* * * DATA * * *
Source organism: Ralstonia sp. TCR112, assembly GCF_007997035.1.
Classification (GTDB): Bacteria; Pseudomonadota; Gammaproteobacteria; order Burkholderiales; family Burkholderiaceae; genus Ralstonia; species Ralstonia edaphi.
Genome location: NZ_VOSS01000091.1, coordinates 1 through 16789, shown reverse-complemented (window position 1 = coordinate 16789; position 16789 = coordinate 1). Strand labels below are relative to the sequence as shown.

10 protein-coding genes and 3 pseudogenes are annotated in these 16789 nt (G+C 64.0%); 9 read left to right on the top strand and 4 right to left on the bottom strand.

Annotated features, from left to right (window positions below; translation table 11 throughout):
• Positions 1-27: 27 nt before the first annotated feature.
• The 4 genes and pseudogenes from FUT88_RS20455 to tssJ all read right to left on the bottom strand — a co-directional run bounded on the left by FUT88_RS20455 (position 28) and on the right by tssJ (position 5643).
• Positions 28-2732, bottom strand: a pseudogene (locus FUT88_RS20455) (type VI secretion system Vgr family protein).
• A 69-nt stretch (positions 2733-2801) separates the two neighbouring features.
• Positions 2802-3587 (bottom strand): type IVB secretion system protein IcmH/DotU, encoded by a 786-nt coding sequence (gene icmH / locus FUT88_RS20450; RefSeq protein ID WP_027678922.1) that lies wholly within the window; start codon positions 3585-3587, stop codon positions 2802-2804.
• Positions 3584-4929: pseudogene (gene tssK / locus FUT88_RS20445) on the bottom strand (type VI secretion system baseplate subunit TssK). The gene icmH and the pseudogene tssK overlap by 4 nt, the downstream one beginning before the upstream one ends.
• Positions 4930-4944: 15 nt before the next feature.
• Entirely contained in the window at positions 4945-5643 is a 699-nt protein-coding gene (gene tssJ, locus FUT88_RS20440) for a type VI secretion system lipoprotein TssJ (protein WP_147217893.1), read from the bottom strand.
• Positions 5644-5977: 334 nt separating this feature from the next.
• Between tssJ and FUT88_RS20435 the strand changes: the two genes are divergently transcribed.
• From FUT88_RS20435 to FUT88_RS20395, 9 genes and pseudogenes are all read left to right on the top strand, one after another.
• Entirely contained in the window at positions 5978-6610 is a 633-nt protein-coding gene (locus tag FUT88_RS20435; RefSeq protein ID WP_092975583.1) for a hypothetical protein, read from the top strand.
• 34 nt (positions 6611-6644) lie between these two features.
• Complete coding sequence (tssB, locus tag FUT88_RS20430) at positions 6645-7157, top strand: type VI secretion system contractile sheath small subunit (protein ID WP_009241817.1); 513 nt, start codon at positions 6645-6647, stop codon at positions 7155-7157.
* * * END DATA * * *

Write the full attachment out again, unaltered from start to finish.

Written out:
Source organism: Ralstonia sp. TCR112, assembly GCF_007997035.1.
Classification (GTDB): Bacteria; Pseudomonadota; Gammaproteobacteria; order Burkholderiales; family Burkholderiaceae; genus Ralstonia; species Ralstonia edaphi.
Genome location: NZ_VOSS01000091.1, coordinates 1 through 16789, shown reverse-complemented (window position 1 = coordinate 16789; position 16789 = coordinate 1). Strand labels below are relative to the sequence as shown.

10 protein-coding genes and 3 pseudogenes are annotated in these 16789 nt (G+C 64.0%); 9 read left to right on the top strand and 4 right to left on the bottom strand.

Annotated features, from left to right (window positions below; translation table 11 throughout):
• Positions 1-27: 27 nt before the first annotated feature.
• The 4 genes and pseudogenes from FUT88_RS20455 to tssJ all read right to left on the bottom strand — a co-directional run bounded on the left by FUT88_RS20455 (position 28) and on the right by tssJ (position 5643).
• Positions 28-2732, bottom strand: a pseudogene (locus FUT88_RS20455) (type VI secretion system Vgr family protein).
• A 69-nt stretch (positions 2733-2801) separates the two neighbouring features.
• Positions 2802-3587 (bottom strand): type IVB secretion system protein IcmH/DotU, encoded by a 786-nt coding sequence (gene icmH / locus FUT88_RS20450; RefSeq protein ID WP_027678922.1) that lies wholly within the window; start codon positions 3585-3587, stop codon positions 2802-2804.
• Positions 3584-4929: pseudogene (gene tssK / locus FUT88_RS20445) on the bottom strand (type VI secretion system baseplate subunit TssK). The gene icmH and the pseudogene tssK overlap by 4 nt, the downstream one beginning before the upstream one ends.
• Positions 4930-4944: 15 nt before the next feature.
• Entirely contained in the window at positions 4945-5643 is a 699-nt protein-coding gene (gene tssJ, locus FUT88_RS20440) for a type VI secretion system lipoprotein TssJ (protein WP_147217893.1), read from the bottom strand.
• Positions 5644-5977: 334 nt separating this feature from the next.
• Between tssJ and FUT88_RS20435 the strand changes: the two genes are divergently transcribed.
• From FUT88_RS20435 to FUT88_RS20395, 9 genes and pseudogenes are all read left to right on the top strand, one after another.
• Entirely contained in the window at positions 5978-6610 is a 633-nt protein-coding gene (locus tag FUT88_RS20435; RefSeq protein ID WP_092975583.1) for a hypothetical protein, read from the top strand.
• 34 nt (positions 6611-6644) lie between these two features.
• Complete coding sequence (tssB, locus tag FUT88_RS20430) at positions 6645-7157, top strand: type VI secretion system contractile sheath small subunit (protein ID WP_009241817.1); 513 nt, start codon at positions 6645-6647, stop codon at positions 7155-7157.